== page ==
The holiday season can get hectic so many of us turn to fast food dishes to save time. We all know that it’s not the healthiest choice and that going to a full-service restaurant is probably the better alternative. But is that actually true? Researchers from the University of Liverpool decided to find out.
Researchers collected and analysed more than 13,500 meals from 27 UK-based restaurant chains out of which 6 were fast food and 21 full-service, sit-down restaurants. They estimated the caloric value of these meals and started comparing fast food meals and full-service restaurant meals. What they found is quite surprising.
9 out of 10 meals contained more calories than they should
Experts at the Public Health England agency recommend that main meals shouldn’t exceed 600 calories to avoid the risk of overeating and weight gain. This study found that, on average, the meals they analysed had a whopping 977 kcal! Only 9 % of the meals met the recommendations for energy content. On the other hand, a stunning 47 % of the meals would be classified as high-calorie meals with 1000 kcal or more.
Fast food offers less calorific meals
You might think that fast-food chains are pushing the average up but shockingly, the opposite is true. The study found that meals from full-service restaurants averaged at 1,033 kcal whereas fast-food meals only at 751 kcal. Full-service restaurants were also 5x more likely to offer high-calorie meals of 1000 kcal or more than fast-food restaurants.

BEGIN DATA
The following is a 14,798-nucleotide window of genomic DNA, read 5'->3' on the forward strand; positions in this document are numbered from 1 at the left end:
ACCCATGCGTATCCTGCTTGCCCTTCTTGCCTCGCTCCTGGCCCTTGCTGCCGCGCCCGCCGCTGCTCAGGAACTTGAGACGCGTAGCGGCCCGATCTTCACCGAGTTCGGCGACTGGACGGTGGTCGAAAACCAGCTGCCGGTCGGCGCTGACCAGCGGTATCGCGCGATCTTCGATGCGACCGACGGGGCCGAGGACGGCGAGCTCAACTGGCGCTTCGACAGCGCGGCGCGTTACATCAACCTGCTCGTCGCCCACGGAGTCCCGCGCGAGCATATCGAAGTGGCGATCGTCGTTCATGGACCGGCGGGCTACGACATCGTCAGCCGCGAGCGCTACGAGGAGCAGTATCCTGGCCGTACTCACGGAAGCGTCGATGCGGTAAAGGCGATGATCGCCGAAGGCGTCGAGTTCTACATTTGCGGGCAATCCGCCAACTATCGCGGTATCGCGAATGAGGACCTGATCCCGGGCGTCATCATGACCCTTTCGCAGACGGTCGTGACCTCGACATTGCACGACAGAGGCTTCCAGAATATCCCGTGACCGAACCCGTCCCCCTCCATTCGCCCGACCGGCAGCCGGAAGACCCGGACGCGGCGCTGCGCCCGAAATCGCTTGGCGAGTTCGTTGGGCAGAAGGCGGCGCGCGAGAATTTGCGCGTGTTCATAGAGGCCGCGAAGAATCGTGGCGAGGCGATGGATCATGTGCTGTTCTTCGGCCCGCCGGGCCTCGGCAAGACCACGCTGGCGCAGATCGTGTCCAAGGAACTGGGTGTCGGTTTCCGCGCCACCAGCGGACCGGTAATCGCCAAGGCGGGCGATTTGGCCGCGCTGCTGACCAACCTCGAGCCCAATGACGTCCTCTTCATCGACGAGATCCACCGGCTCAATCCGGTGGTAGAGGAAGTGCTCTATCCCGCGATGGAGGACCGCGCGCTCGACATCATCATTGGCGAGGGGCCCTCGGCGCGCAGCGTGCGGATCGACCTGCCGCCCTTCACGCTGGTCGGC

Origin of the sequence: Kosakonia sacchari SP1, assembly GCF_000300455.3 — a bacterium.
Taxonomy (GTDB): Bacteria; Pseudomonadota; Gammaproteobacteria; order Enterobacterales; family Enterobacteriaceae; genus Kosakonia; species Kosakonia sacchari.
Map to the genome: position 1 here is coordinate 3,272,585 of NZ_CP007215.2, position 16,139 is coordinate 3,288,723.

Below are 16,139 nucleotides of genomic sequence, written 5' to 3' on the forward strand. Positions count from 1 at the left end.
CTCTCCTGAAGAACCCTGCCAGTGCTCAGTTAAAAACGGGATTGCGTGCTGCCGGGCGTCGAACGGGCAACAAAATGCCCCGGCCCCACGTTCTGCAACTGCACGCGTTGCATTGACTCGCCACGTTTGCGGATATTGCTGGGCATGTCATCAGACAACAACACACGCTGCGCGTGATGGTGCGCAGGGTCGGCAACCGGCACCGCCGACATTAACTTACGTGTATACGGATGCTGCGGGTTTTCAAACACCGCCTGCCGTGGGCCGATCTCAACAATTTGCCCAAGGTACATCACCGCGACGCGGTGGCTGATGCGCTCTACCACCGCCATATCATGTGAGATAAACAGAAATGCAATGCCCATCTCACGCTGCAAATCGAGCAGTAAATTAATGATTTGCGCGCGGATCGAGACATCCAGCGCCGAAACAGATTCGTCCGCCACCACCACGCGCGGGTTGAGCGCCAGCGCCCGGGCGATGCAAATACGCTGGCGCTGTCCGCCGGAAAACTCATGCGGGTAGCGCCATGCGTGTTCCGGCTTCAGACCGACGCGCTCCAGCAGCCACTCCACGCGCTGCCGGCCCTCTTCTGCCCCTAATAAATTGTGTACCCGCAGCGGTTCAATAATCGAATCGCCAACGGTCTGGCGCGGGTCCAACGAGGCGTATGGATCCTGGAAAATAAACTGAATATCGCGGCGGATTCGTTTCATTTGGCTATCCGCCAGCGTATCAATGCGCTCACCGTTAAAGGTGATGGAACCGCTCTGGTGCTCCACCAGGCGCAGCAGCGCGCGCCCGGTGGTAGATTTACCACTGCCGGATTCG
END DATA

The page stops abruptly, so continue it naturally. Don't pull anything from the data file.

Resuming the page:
Burger King and McDonald’s were among the least calorific
For example, a popular full-service restaurant chain called Hungry Horse had the highest average meal calorie content of 1358 kcal. KFC didn’t even come close to that with an average of 987 kcal per meal and Burger King, McDonald’s and Subway were even less calorific with around 700 kcal per meal. You might still think that it’s comparing apples and oranges because fast-food serves different kinds of meals. But even when the researchers compared similar meals, the numbers didn’t change. Burger meals in full-service restaurants contained an average of 414 kcal more than burger meals in fast-food chains and even restaurant salads were slightly higher in calories than fast-food salads.
Careful about desserts and drinks
Dr Eric Robinson, the lead researcher from Liverpool’s department of psychological science, said the results were shocking and probably even underestimated the calories consumed in restaurants. “Our analysis did not include drinks, starters, desserts or side orders.” So, next time you are about to eat out, remember that fast food is likely the less calorific option unless you get a large soda and a big dessert.